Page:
Forget everything you’ve heard about strippers: this book is an antidote to stigma, shame and stereotyping
For more than a decade, British striptease artist and activist Stacey Clare has been part of a largely misunderstood and misrepresented world of UK strip clubs. Now, she opens up about her work and experiences with this candid and critical perspective of the industry.
How can a feminist also be a stripper? Is stripping sex work? What makes sex work “ethical”?
You already know the stereotypes. The strong, independent female who strips to support her own sumptuous lifestyle choices; the smart, sassy student who strips to pay her way through university, or the savvy immigrant who sends money to her family back home. Or what about the wayward party girl rebelling against her strict upbringing, or the single-mum raising her child with precious little in the way of resources?
What about the Buddhist, stripper-turned-activist and public speaker with a fine art degree, who works part-time as a care assistant and has a passion for theatre, feminism and human rights? Heard about her yet?
WHAT IS THIS BOOK ABOUT?
Meet Stacey Clare, the self-proclaimed “ethical stripper”. She began dancing to pay her way through an expensive education – not an uncommon route into the industry for many young women born in an era where everything has a price. With this in mind, she invites the reader to examine their own prejudices as they enter a world of assumptions and misinformation.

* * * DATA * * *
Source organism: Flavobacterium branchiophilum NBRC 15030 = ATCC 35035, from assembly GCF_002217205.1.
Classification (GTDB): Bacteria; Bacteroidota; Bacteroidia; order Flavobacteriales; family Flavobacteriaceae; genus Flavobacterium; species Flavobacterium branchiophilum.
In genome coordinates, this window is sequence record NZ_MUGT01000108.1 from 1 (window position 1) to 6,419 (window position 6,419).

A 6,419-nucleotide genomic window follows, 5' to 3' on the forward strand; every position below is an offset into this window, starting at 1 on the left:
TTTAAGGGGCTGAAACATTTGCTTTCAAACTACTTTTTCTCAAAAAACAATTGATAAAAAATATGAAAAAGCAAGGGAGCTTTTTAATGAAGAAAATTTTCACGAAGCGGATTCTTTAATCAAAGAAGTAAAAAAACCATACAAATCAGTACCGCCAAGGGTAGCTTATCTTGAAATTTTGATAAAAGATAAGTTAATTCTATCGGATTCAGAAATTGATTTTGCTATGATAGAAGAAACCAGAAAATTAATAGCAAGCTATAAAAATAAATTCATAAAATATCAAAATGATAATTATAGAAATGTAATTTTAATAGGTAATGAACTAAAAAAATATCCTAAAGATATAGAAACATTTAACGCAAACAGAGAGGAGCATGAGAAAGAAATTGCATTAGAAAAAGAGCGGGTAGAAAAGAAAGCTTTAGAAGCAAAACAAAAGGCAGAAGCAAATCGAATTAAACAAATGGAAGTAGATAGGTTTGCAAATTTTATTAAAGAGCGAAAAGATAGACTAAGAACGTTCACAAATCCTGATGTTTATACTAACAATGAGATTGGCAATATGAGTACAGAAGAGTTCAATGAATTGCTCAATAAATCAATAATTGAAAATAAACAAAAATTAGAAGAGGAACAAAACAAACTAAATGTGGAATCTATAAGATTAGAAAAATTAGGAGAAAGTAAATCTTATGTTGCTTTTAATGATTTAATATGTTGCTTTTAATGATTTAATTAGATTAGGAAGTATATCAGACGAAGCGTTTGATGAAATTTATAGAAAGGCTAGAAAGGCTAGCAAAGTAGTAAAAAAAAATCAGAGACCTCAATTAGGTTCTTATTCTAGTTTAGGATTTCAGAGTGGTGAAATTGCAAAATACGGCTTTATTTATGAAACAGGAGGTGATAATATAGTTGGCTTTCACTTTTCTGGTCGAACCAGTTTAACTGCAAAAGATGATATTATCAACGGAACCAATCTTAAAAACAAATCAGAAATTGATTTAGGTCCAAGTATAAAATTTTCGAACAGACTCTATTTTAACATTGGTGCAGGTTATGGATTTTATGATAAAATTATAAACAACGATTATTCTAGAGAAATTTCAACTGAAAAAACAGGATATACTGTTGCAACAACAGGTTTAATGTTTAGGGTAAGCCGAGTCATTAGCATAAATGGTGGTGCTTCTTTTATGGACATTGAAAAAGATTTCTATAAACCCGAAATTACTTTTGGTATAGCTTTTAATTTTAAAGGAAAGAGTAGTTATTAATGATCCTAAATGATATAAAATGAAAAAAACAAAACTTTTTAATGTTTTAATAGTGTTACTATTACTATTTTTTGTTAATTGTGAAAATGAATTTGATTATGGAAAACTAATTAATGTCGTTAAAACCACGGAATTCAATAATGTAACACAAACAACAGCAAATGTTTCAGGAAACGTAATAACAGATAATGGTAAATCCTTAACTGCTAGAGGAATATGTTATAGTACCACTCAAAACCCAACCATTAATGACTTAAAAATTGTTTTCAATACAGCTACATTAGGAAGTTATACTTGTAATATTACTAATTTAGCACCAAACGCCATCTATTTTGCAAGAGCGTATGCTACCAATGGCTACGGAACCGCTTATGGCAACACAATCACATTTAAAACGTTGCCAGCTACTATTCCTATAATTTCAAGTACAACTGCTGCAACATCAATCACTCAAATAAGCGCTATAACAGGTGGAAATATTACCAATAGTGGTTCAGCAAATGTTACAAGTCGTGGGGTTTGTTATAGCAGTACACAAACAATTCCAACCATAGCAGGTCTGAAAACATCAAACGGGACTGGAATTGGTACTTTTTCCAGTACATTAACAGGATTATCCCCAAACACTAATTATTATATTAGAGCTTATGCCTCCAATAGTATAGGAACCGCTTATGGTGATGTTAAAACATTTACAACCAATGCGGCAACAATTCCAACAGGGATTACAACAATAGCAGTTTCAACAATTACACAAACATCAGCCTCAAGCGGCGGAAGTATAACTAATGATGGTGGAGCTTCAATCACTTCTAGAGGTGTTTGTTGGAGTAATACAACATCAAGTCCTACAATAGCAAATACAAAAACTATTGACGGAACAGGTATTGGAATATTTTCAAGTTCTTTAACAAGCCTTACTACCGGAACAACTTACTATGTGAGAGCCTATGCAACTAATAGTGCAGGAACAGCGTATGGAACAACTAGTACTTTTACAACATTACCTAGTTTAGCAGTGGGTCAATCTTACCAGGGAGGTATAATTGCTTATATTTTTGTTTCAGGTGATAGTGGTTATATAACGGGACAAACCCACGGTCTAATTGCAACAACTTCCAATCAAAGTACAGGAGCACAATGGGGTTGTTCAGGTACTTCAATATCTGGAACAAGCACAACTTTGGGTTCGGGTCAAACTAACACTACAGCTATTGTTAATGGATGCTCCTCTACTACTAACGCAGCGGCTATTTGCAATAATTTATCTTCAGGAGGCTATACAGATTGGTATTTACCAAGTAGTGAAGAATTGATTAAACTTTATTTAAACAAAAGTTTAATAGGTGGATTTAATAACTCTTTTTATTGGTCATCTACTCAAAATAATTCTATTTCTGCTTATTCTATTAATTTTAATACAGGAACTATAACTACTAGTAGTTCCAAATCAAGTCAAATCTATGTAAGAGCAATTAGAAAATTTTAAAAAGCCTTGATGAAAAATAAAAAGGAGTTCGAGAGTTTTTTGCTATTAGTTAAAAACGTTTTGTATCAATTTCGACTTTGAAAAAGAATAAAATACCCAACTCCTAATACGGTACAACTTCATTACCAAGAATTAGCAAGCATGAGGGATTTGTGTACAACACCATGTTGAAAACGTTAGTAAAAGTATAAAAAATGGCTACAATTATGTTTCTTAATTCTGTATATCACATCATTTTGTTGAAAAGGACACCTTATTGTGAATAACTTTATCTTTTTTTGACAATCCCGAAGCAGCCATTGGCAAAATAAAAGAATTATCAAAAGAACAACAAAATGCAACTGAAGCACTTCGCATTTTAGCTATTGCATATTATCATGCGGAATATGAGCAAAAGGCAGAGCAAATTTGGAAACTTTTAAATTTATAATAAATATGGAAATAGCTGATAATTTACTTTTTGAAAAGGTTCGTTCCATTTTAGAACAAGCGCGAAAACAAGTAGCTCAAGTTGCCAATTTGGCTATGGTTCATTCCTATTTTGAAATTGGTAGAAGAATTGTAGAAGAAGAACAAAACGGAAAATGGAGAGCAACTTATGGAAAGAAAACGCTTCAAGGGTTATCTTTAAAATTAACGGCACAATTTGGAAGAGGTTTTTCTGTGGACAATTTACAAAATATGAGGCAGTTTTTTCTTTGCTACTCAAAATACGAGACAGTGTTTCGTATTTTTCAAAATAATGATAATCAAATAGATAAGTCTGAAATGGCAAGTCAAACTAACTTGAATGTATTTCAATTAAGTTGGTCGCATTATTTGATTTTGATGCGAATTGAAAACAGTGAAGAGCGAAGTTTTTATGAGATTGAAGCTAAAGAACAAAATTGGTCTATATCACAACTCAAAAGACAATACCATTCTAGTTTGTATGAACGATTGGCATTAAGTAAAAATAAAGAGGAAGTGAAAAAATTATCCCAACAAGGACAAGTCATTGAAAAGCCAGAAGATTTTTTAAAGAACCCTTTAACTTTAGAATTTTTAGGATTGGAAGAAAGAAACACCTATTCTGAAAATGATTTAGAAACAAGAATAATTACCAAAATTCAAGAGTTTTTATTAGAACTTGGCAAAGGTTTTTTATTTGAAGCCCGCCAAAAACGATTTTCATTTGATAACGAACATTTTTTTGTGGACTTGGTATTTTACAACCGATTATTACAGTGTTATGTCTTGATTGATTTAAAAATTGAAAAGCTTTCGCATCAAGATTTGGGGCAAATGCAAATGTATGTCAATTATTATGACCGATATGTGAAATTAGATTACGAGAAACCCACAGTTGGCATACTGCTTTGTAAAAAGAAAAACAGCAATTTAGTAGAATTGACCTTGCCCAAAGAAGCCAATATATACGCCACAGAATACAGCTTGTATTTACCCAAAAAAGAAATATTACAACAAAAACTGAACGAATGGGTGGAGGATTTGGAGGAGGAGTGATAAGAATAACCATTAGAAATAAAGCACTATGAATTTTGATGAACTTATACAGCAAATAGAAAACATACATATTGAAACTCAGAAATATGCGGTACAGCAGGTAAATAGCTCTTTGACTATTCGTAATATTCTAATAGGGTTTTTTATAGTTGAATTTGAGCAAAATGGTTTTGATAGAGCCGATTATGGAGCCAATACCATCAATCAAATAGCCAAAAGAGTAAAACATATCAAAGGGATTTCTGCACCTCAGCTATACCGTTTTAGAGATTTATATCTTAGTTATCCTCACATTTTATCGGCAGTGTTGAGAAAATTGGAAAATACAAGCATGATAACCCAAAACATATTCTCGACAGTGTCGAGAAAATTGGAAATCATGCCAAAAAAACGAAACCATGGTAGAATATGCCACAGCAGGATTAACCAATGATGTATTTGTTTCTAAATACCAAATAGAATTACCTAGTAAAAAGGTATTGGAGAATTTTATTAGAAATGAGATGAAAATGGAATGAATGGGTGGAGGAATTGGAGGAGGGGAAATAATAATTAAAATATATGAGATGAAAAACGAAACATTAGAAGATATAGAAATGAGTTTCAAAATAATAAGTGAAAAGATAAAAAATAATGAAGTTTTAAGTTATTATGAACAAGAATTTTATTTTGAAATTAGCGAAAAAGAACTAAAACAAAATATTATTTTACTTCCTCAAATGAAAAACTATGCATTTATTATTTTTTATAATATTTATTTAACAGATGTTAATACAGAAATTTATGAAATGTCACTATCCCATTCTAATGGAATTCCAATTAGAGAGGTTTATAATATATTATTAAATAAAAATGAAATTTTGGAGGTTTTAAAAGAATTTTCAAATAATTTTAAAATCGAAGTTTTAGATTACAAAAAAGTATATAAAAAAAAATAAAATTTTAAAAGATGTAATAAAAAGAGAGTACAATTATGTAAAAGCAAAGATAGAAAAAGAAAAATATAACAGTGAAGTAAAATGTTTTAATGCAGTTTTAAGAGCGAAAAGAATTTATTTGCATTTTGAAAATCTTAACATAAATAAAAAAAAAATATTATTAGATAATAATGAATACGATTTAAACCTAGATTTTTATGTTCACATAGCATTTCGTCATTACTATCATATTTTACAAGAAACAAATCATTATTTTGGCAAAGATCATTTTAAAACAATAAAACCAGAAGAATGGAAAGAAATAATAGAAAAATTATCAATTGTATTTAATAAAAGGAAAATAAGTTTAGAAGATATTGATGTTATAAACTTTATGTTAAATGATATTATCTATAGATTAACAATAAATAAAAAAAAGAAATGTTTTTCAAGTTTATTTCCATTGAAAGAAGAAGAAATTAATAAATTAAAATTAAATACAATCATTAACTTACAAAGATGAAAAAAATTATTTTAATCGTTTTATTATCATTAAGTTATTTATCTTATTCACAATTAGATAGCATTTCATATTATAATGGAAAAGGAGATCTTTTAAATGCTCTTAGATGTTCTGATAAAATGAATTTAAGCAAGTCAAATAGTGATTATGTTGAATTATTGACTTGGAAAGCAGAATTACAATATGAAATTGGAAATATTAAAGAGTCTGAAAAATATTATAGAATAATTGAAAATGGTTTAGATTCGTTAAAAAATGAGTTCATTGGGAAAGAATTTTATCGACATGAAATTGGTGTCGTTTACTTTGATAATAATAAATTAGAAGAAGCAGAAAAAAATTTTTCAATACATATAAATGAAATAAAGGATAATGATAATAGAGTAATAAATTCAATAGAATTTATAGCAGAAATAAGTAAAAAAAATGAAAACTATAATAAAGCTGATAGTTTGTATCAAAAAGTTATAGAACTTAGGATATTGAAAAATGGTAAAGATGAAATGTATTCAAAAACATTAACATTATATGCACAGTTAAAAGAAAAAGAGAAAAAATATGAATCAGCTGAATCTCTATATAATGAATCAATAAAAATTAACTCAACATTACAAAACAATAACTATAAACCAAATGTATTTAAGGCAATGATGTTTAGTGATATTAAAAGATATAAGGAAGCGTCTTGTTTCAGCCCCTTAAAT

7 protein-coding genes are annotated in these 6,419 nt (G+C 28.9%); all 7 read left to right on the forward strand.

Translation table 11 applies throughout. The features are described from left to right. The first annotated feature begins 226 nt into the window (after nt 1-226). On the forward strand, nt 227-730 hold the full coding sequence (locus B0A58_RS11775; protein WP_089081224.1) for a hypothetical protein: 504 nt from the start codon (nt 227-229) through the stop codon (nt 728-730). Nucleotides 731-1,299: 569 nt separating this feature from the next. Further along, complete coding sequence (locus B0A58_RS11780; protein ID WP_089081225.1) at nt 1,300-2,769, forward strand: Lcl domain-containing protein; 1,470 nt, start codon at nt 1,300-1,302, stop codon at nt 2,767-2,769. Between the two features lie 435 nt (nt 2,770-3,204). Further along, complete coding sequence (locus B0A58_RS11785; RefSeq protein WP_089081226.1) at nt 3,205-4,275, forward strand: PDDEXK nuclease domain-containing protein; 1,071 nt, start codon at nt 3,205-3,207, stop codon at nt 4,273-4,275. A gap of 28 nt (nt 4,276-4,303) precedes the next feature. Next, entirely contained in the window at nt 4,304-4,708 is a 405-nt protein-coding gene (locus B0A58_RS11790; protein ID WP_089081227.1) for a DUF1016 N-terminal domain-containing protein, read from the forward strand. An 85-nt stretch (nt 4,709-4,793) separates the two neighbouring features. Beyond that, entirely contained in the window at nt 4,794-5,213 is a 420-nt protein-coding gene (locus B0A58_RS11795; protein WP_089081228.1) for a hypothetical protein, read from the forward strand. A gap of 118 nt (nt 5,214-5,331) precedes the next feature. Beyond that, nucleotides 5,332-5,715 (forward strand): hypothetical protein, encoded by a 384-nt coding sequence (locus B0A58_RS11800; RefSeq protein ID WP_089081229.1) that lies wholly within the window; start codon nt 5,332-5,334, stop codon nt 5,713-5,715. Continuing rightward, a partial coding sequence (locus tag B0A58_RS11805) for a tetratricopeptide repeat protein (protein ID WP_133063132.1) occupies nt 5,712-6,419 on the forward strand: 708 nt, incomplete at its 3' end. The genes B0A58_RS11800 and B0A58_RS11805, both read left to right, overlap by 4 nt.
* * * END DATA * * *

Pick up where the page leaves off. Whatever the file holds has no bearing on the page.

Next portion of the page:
Her book is about feminism, sisterhood, community, financial independence, economics and legislation. It’s about exploitation, misogyny, discrimination and bigotry. It’s about strip clubs, punters, showgirls and the joy of performing. It’s about ethics and consent. It’s about sex work, emotional labour and exhaustion. It’s about the business of being objectified, how it feels, what it means and what impact it can have.
The Ethical Stripper dismantles some of the most widely held assumptions about strippers and sex workers, as Stacey rails against every stereotype she can get her teeth into. By answering questions that have plagued her since she first stepped into a pair of plastic 6-inch heels, such as “how do your family feel about you dancing?” and “how has it affected your relationships?” Stacey takes aim at the lazy old tropes that have confronted her for more than ten years on the job.
Stacey delves into her past, recounting stories that are hilarious, risqué and poignant in equal measure. Alongside her memoirs she reveals inside truths about the industry, divulging the absurdity of licensing legislation and explaining who is really calling the shots. She backs up her tales with historical and critical context, as well as the latest feminist theory on sex work to contextualise her own observations and experiences.
WHAT YOU CAN EXPECT
This is not a kiss-and-tell autobiography. Plenty is written about strippers and sex workers yet they are often maligned during public discourse. This book is a voice for those who are normally voiceless. It rejects notions of victimhood, challenges stigma and shame, and unpacks a colossal pile of confusion and contradictions. It’s about the sex-work community’s fight for safety and self-determination, and how you can help. I want to make you think twice about every newspaper article, documentary and film you have seen about stripping and sex work. Think you know about strippers? Think again.
These people are helping to fund The Ethical Stripper.